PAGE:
Radio Shack Optimus CD-3400 portable CD player Page 3
"This may be an accident," said one of my friends—a high-end manufacturer. "Does RadioShack design for sound quality?"
Maybe this is a fluke. Maybe RadioShack will realize their mistake and correct the superb sound quality lest people begin to expect this level of performance from other Optimus products. (Better get a CD-3400 while you can!) But perhaps RadioShack does care, and does design for sound quality—at least some of the people who design some of the products for RadioShack, some of the time.
I think the guy who designed the CD-clamping mechanism used in this player is a genius. Obviously, the transport has to be working well in order to get this level of sound quality. Obviously, too, the analog output section in a portable CD player has to have its limitations. You can't do much in the way of power supplies, for instance—it's just not possible.
So maybe what we have with the CD-3400 is a killer transport! (Heh-heh.)
Maybe this would be a wonderful combo with the Mark Levinson No.30 processor. If only I had the necessary digital cable! (I've ordered one from RadioShack.) Realistically—or maybe I should say, Optimusly—the thing to do might be to get the CD-3400 and buy an Audio Alchemy DAC-in-the-Box or an Adcom GFD-600 processor. It'll be interesting to see if you get the same distinctive tonal quality that you get with the CD-3400 and its own analog output section.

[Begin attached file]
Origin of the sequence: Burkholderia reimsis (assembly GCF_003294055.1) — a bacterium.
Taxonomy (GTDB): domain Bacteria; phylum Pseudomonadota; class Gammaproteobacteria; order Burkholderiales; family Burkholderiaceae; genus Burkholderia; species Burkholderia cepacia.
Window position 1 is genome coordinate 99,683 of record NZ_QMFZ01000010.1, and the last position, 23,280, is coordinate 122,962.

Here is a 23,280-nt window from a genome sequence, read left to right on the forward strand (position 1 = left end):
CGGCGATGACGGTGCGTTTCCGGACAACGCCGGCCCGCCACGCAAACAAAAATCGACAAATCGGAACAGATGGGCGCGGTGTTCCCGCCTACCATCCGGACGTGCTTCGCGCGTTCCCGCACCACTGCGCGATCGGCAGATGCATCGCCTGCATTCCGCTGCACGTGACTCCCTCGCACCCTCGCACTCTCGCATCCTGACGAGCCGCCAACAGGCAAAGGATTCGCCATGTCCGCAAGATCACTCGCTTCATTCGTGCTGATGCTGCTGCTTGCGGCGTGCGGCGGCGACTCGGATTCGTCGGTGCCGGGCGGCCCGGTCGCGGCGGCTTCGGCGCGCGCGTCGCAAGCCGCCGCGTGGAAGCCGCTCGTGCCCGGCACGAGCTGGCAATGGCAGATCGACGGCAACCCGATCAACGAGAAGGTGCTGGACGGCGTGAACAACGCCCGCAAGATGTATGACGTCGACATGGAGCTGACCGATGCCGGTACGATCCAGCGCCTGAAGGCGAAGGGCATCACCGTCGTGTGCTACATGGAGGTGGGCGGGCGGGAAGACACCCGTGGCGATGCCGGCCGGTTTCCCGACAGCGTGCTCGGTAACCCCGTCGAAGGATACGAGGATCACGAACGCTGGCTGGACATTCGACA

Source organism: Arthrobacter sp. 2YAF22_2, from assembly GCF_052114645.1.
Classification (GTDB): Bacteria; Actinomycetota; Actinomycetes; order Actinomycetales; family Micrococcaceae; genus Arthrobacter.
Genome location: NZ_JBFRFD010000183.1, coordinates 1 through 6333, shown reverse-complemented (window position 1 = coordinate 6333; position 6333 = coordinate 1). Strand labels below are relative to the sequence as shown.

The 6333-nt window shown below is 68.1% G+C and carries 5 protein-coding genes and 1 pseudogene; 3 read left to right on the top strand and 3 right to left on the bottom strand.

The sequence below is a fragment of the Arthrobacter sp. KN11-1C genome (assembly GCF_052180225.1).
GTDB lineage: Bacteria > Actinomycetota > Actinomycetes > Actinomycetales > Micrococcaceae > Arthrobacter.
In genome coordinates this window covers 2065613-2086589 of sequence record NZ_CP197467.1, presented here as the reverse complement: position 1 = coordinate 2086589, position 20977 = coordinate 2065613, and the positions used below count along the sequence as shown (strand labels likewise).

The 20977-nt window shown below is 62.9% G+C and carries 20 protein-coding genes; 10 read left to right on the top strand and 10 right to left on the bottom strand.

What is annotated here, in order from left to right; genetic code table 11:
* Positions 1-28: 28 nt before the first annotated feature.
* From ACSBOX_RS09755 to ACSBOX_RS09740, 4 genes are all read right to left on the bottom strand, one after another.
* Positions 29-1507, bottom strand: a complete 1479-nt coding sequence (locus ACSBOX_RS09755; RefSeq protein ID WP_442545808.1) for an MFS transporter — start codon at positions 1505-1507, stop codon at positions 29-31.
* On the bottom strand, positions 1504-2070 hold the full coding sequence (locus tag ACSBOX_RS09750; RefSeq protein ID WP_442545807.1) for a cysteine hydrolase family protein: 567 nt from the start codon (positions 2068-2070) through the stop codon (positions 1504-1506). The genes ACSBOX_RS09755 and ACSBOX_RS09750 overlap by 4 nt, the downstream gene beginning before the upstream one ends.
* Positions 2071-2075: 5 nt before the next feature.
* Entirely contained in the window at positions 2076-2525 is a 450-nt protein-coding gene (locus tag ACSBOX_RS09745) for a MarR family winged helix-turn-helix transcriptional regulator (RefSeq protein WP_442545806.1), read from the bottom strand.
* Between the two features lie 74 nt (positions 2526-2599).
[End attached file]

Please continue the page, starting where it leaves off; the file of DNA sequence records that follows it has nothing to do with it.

It'll be interesting, too, to see whether all of us who are so captivated by this player will stay in love with it—or get bored because of its lack of ultimate resolution, limited dynamics, recessive upper midrange, etc. Well, at the very least, we'll have a nice-sounding portable for use with cheap headphones. I remember I once called a moving-coil cartridge—the no-longer-available Shinon Red—the "Carnegie Hall" of cartridges, which may have inspired the naming of the Carnegie cartridge (also no longer available). This may be the "Carnegie Hall of CD players." The old Carnegie Hall, that is—before the renovations cleaned and shined up the sound.
Years ago, before there were any dedicated CD transports, I listened to a couple of early processors with a number of CD players equipped with digital outs. They all sounded different. Transports matter—maybe more than processors. Maybe it's a good transport that produces the sense of air there necessary to make CD playback sound like good analog—that is, like real music happening live. Maybe all you need for a good transport is a silly little soft plastic hub with fingers that hold the CD nice and tight.
I always wanted a top-loading CD transport. Of course, I had in mind something a little more elegant. CD-player drawers have always given me anxiety, like when I was a kid worrying about going down the drain (or down the toilet). I could put it in—but would I be able to get it out? (Heh-heh.)
I put several friends on to this player. One of them bought the player and then took it over to a certain high-end dealer.